See: HEADS I WIN, TAILS YOU LOSE.
win hands down
{v. phr.} To win conclusively and without external help. * /The opposition was so weak that Dan won the election hands down./
win in a walk
or[win in a breeze] {v. phr.}, {informal} To win very easily; win without having to try hard. * /Joe ran for class president and won in a walk./ * /Our team won the game ...
win one's spurs
{v. phr.} 1. In old times, to be named a knight with the right to wear little sharp spikes on your heels. * /A young squire won his spurs in battle./ 2. To win fame or ...
win out
{v. phr.} To win after a rather protracted struggle. * /The lawsuit lasted a long time, but we finally won out./
win over
{v. phr.} To convert to one's position or point of view. * /The Democrats offered him a high-level executive position and thus way won him over to their side./
wind
See: GET WIND OF, GOD TEMPERS THE WIND TO THE SHORN LAMB, GONE WITH THE WIND, IN THE WIND, IT'S AN ILL WIND THAT BLOWS NOBODY GOOD, SECOND WIND, STRAW IN THE WIND, ...
wind up
{v.} 1. To tighten the spring of a machine; to make it work or run. * /Mary wound up the toy car and let it run across the room./ * /He doesn't have to wind up his watch ...
windbag
{n.} Someone who talks too much; a boring person. * /Uncle Joe goes on and on; he is a boring windbag./
windfall
{n.} An unexpected gift or gain of sizeable proportion. * /The unexpected retroactive pay raise was a most welcome windfall./
window
See: GO OUT THE WINDOW.
window dressing
{n. phr.} An elaborate exterior, sometimes designed to conceal one's real motives. * /All those fancy invitations turned out to be nothing but window dressing./ * /All he ...
wing
See: CLIP ONE'S WINGS, LEFT-WING, ON THE WING, RIGHT-WING, UNDER ONE'S WING.
wink
See: FORTY WINKS, SLEEP A WINK.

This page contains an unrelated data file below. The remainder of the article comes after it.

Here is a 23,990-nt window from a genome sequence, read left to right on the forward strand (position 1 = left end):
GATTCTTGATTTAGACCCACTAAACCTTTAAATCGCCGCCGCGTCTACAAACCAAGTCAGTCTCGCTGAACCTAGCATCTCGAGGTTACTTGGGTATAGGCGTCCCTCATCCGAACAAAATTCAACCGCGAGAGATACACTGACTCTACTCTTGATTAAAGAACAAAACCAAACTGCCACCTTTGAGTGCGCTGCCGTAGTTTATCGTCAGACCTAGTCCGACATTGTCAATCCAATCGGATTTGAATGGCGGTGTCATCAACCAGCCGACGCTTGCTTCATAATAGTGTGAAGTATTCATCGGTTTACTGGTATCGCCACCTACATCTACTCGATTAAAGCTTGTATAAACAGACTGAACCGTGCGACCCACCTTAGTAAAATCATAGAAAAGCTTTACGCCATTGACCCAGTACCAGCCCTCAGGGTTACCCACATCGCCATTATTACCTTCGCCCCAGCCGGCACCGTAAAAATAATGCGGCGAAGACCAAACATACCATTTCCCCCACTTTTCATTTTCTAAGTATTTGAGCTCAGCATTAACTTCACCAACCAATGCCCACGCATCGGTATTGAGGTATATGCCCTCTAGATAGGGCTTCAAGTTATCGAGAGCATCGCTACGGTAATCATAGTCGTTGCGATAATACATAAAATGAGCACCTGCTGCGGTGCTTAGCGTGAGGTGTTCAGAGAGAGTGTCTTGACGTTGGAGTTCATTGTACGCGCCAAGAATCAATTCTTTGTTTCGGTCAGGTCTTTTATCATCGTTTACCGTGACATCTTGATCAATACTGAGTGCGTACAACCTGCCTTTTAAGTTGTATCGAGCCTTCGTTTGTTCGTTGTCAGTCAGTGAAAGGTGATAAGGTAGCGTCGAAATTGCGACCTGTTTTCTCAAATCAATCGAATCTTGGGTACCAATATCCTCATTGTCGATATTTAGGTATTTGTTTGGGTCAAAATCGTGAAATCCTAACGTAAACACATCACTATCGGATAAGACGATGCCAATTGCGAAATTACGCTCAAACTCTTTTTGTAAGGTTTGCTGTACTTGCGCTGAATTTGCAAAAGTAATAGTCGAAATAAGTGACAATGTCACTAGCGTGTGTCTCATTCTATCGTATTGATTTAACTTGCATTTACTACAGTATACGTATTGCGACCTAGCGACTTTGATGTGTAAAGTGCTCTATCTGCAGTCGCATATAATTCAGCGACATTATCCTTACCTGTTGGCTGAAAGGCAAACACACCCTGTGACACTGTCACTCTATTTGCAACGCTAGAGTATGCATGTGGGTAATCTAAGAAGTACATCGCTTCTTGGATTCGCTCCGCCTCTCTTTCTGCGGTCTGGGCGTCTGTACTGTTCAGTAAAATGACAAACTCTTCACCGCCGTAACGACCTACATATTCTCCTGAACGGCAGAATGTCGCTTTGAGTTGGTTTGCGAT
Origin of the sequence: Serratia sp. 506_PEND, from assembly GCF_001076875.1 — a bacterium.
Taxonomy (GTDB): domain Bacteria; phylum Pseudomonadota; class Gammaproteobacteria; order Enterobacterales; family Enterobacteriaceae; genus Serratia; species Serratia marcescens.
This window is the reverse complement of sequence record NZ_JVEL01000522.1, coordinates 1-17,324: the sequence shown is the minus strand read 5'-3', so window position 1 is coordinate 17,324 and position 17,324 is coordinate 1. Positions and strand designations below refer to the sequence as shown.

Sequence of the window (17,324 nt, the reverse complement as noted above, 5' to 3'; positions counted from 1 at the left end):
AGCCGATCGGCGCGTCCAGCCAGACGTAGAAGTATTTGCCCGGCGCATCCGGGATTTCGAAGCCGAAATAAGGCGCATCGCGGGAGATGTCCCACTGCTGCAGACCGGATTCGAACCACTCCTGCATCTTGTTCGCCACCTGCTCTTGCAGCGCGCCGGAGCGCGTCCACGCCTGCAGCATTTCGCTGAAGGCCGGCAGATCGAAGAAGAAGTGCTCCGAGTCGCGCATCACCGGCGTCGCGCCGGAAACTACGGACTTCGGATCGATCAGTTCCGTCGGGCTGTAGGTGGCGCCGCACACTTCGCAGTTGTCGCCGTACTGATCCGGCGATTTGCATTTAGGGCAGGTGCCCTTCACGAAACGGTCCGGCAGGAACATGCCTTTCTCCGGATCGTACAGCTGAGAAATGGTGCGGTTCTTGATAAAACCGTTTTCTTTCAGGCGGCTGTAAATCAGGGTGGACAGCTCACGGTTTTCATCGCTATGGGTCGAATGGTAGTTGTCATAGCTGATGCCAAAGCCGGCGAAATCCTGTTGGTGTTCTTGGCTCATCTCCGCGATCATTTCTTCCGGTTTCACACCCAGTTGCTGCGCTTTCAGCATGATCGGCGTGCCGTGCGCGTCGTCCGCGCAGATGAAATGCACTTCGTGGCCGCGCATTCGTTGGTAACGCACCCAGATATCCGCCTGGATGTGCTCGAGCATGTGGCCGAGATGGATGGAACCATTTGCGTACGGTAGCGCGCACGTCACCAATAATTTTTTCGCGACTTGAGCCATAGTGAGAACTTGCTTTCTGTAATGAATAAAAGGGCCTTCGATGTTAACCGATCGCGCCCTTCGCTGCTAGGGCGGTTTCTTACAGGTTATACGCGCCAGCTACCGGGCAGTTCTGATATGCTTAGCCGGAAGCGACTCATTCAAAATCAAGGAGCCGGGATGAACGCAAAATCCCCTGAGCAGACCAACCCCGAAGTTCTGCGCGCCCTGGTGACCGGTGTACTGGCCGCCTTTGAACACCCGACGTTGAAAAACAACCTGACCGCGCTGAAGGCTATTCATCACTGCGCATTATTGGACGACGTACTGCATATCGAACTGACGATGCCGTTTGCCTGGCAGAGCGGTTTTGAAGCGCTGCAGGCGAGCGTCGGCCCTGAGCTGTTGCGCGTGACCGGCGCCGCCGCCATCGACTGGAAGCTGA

wink at
{v.} To allow and pretend not to know about (a rule or law being broken). * /John was not allowed to stay out late at night, but his parents winked at his being five ...
winning streak
{n.} A series of several wins one after the other. * /The team extended their winning streak to ten./
wipe out
{v.} 1. To remove or erase by wiping or rubbing. * /The teacher wiped out with an eraser what she had written on the board./ Compare: RUB OUT. 2. {informal} To remove, ...
wipe out an old score
See: SETTLE A SCORE.
wipe the floor with
or[wipe up the floor with] See: MOP THE FLOOR WITH.
wipeout
{n.} A total failure. * /The guy is so bad at his job that he is a total wipeout./
wire
See: ACROSS THE WIRE, DOWN TO THE WIRE, PULL STRINGS or PULL WIRES.
wise
See: GET WISE, PENNY WISE AND POUND FOOLISH, PUT WISE, THE WISER.
wise guy
{n. phr.}, {informal} A person who acts as if he were smarter than other people; a person who jokes or shows off too much * /Bill is a wise guy and displeases others by what ...
wise up to
{v. phr.}, {slang} To finally understand what is really going on after a period of ignorance. * /Joe immediately quit his job when he wised up to what was really ...
wisecrack
{n.} A joke or witty remark usually made at someone else's expense. * /The comedians kept up a steady stream of wisecracks./
wish on
{v.} 1. To use as a lucky charm while making a wish. * /Mary wished on a star that she could go to the dance./ * /Bob wished on his lucky rabbit's foot that he could ...
wit
See: AT ONE'S WITS' END, KEEP ONE'S HEAD or KEEP ONE'S WITS ABOUT ONE, SCARE OUT OF ONE'S WITS.
witch-hunt
{n. phr.} A hysterical movement during which people are persecuted for having views (political or religious) considered different or unpopular. * /During the McCarthy ...
with child
{adv. phr.}, {literary} Going to have a baby; pregnant. * /The angel told Mary she was with child./ Compare: IN A FAMILY WAY or IN THE FAMILY WAY.
with a free hand
See: FREE HAND.
with a grain of salt
or[with a pinch of salt] See: TAKE WITH A GRAIN OF SALT.
with a silver spoon in one's mouth
See: BORN WITH A SILVER SPOON IN ONE'S MOUTH.
with a whole skin
also[in a whole skin] {adv. phr.} With no injury; unhurt; safely. * /The boy was lucky to escape with a whole skin when the car went off the road./ * /Jack came ...